She couldn’t even look at herself.
Her heart pounded rapidly as she waited for the reaction of her friends. They had stopped interrupting hours ago; not even Daniel had interrupted her. Willow probably wouldn’t have noticed any interruptions anyway. Once she began talking, she had become completely lost in her memories. She had been so lost at times that she practically heard Buffy and Xander’s voices and smelled Oz’ cologne.
“Oh God, Willow…” Daniel began.
Willow squeezed his hand and shook her head, stopping him from speaking. Just the sound of his voice made her heart break. She wasn’t ready to hear what he had to say.
Seven months of communicating without words paid off, he didn’t continue.
“Is that everything?” Unfortunately, Kawalsky did.
“Yes, sir,” Willow replied, still unable to meet his eyes. “Giles will answer any questions you have about Slayers and The Old Ones.”
Willow wouldn’t mind if Giles debriefed them about that now, anything to get her team out of this room. Being with SR-1 no longer gave her the comfort it once did; now she felt oppressed.
No one was speaking. Clearly her team didn’t know what to say to her. “Major, with your permission,” she began formally, “I’d like to see my friends. I haven’t spoken to them since last night and I want – ”
“Permission denied, Lieutenant.”
Her heart stopped in fear and she looked at him.
“You’re not leaving here until we get a few things cleared.”
“If you have questions, I could get Giles…” The Major’s face told her that he didn’t want Giles here. Oh God!
“Relax, Lieutenant, I’m not going to ask anything too bad,” Kawalsky stated, his expression softening.
His words did little to alleviate her fears. “Yes, sir.”
“I just want to make sure I understand everything, but first… I’m sorry about what happened and I appreciate you telling us this.” He sounded incredibly awkward. “I know it wasn’t easy.”
She swallowed. “Thank you.”
“Secondly, I want to talk about Graduation again, if that’s all right? It’ll be quick.” At her nod, he continued. “The events at Graduation, including your capture at the Mayor’s office, happened exactly the way you described?”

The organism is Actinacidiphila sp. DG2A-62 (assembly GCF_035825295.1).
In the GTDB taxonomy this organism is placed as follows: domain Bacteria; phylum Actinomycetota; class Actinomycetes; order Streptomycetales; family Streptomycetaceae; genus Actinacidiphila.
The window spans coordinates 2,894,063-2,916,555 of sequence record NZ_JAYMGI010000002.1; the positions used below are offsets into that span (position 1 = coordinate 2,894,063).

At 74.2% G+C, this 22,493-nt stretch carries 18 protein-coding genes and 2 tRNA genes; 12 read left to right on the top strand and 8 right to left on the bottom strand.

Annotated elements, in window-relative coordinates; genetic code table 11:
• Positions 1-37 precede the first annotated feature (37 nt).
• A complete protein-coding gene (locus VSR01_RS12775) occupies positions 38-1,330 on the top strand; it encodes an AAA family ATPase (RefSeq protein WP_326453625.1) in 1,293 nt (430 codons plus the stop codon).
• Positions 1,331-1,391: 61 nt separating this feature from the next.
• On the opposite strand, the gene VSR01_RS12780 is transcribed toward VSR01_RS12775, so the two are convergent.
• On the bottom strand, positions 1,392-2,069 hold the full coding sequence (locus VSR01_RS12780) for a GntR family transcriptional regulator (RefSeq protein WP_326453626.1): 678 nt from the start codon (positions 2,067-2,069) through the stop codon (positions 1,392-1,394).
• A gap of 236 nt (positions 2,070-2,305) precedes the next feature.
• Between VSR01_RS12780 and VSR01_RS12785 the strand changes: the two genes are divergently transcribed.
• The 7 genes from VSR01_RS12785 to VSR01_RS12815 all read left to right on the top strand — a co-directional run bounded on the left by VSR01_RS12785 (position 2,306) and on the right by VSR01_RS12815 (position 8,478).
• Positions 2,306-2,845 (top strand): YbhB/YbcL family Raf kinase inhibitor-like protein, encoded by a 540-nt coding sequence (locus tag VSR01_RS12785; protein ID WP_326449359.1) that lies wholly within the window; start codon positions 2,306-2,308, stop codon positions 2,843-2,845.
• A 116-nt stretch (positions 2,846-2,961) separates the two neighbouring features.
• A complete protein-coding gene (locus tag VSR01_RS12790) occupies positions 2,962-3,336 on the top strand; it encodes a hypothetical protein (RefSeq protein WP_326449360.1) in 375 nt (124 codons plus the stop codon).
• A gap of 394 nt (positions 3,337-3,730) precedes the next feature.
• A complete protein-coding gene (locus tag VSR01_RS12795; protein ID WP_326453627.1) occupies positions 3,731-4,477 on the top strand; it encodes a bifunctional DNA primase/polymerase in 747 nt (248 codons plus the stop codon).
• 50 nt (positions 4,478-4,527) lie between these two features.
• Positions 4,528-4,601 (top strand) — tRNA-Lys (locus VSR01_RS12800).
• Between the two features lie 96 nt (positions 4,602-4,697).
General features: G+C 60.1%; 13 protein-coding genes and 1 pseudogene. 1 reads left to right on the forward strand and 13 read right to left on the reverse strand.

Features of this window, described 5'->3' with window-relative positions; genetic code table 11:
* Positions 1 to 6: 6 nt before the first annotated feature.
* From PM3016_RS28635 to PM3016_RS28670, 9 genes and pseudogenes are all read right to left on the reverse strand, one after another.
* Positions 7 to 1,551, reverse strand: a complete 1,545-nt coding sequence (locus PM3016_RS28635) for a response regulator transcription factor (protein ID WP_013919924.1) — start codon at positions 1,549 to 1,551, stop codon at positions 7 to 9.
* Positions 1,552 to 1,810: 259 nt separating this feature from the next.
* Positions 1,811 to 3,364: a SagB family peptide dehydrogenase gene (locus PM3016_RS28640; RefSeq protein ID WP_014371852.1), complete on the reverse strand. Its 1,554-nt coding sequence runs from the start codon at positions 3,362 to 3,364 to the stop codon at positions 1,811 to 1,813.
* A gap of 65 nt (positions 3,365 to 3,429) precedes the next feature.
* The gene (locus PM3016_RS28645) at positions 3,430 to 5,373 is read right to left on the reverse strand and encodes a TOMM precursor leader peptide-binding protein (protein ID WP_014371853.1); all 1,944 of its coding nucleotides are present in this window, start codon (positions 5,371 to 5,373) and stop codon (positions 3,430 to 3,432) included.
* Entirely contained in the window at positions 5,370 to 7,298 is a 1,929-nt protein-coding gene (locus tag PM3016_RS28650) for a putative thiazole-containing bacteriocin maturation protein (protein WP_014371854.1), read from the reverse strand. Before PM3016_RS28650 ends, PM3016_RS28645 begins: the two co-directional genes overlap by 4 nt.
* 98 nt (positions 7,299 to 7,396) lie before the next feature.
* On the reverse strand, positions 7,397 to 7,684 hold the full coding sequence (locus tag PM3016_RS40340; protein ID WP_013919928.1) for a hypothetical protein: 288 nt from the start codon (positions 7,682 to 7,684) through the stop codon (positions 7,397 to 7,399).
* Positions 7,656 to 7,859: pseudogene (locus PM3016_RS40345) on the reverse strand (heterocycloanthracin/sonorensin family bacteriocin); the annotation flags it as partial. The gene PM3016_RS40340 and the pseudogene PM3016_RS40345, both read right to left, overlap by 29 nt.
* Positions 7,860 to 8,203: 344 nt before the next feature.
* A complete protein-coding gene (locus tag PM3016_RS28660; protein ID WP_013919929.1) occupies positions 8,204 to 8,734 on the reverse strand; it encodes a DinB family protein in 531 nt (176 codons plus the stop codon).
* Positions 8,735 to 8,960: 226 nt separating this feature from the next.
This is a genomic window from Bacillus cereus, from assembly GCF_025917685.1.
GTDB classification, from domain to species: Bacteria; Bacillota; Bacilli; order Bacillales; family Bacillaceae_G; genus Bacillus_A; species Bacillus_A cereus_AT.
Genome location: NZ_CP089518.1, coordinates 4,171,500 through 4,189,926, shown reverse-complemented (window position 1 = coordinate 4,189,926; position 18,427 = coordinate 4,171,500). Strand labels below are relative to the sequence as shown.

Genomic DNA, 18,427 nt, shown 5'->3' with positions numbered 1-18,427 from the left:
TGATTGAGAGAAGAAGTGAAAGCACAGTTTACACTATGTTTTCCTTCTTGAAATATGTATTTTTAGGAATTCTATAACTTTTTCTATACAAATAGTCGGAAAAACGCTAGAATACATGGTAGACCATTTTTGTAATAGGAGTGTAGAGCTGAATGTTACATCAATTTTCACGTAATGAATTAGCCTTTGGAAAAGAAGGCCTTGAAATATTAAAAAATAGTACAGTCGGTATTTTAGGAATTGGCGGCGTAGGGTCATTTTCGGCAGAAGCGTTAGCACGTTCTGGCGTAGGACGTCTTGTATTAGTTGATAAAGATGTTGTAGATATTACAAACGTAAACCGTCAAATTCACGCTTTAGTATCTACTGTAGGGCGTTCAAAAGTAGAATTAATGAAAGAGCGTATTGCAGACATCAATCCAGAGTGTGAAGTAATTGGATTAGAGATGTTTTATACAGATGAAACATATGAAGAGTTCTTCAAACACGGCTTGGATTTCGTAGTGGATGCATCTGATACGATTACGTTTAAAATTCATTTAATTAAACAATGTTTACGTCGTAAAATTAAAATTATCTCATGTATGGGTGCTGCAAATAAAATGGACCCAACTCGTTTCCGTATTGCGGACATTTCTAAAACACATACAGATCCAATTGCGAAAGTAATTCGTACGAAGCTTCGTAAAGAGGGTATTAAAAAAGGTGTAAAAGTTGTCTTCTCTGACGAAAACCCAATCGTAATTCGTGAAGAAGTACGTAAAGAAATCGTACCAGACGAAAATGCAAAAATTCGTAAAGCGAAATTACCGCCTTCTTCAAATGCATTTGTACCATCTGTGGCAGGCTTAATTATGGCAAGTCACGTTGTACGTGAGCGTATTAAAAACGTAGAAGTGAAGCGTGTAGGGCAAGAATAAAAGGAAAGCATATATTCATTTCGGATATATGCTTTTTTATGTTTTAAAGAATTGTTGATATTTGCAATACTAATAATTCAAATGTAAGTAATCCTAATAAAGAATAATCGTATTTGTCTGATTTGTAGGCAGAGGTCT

Her eyes dropped to the floor. She knew he would want to come back to this, but she wasn’t ready for it. Willow had hardly been able to tell them she had caused Graduation the first time, she doubted she could talk about it again. “Yes, sir.”
“So Graduation was your fault,” Kawalsky repeated her exact words. The kind tone he had used a moment ago had disappeared. “That’s why you left your friends behind and why you’re all but obsessed with rescuing people? Why you choked last night?”
“Kawalsky!” Daniel protested. “Graduation was not – ”
“Daniel, I’m asking Rosenberg the questions,” Kawalsky’s voice brooked no room for argument. “Once I’m done, you can defend her all you want. Grogan, Hayes, the same goes for the two of you.”
The room seemed to get smaller with every word the Major uttered. She could hardly breathe. She snuck a glimpse at Kawalsky’s face. He was angry, really angry. Shit. It was all over for her. “Yes, sir. Last night, when I saw the hospital, I thought it was Graduation again and that I was responsible…” She couldn’t finish.
Kawalsky let out an exasperated sigh. “Rosenberg, why are you responsible for Graduation?”
The question caught her off-guard. “Major?”
“I want to know exactly how you’re responsible for Graduation.”
“I told you, I got captured by vampires while I was helping Buffy, Faith, and Angel steal the Box of Gavrock. When I had the opportunity to escape, to prevent them from trading the Box for me, I stayed behind and read the Books of Ascension and was recaptured.”
Kawalsky nodded. “I’m aware of that. What I want to know is how that makes you responsible?”
“I don’t understand.” To her, the explanation she gave was clear as day.
“It seemed like a straight forward question to me,” Hayes agreed, risking the wrath of the Major by speaking. “I was kind of wondering that myself.”
“Me, too,” Daniel said quietly.
Grogan sat up straighter. “Me, three.”
Willow took that opportunity to look at the rest of her team. The absolute horror she had expected to see in their eyes wasn’t there, in fact… They were looking at her like they usually did, except with a little more sympathy and concern.
Kawalsky smiled at the confusion on her face. “Okay, let me ask this another way. After you did the, um, spell that allowed Buffy to get the box, where did you go?”
“Down the side of the building, like agreed.”
“Where were the others positioned?”
Willow thought for a minute. “Faith, Buffy, and Angel were getting the box, Giles and Wesley were in the van, Xander and Oz were back at the library preparing the spell.”
“Where was your backup?”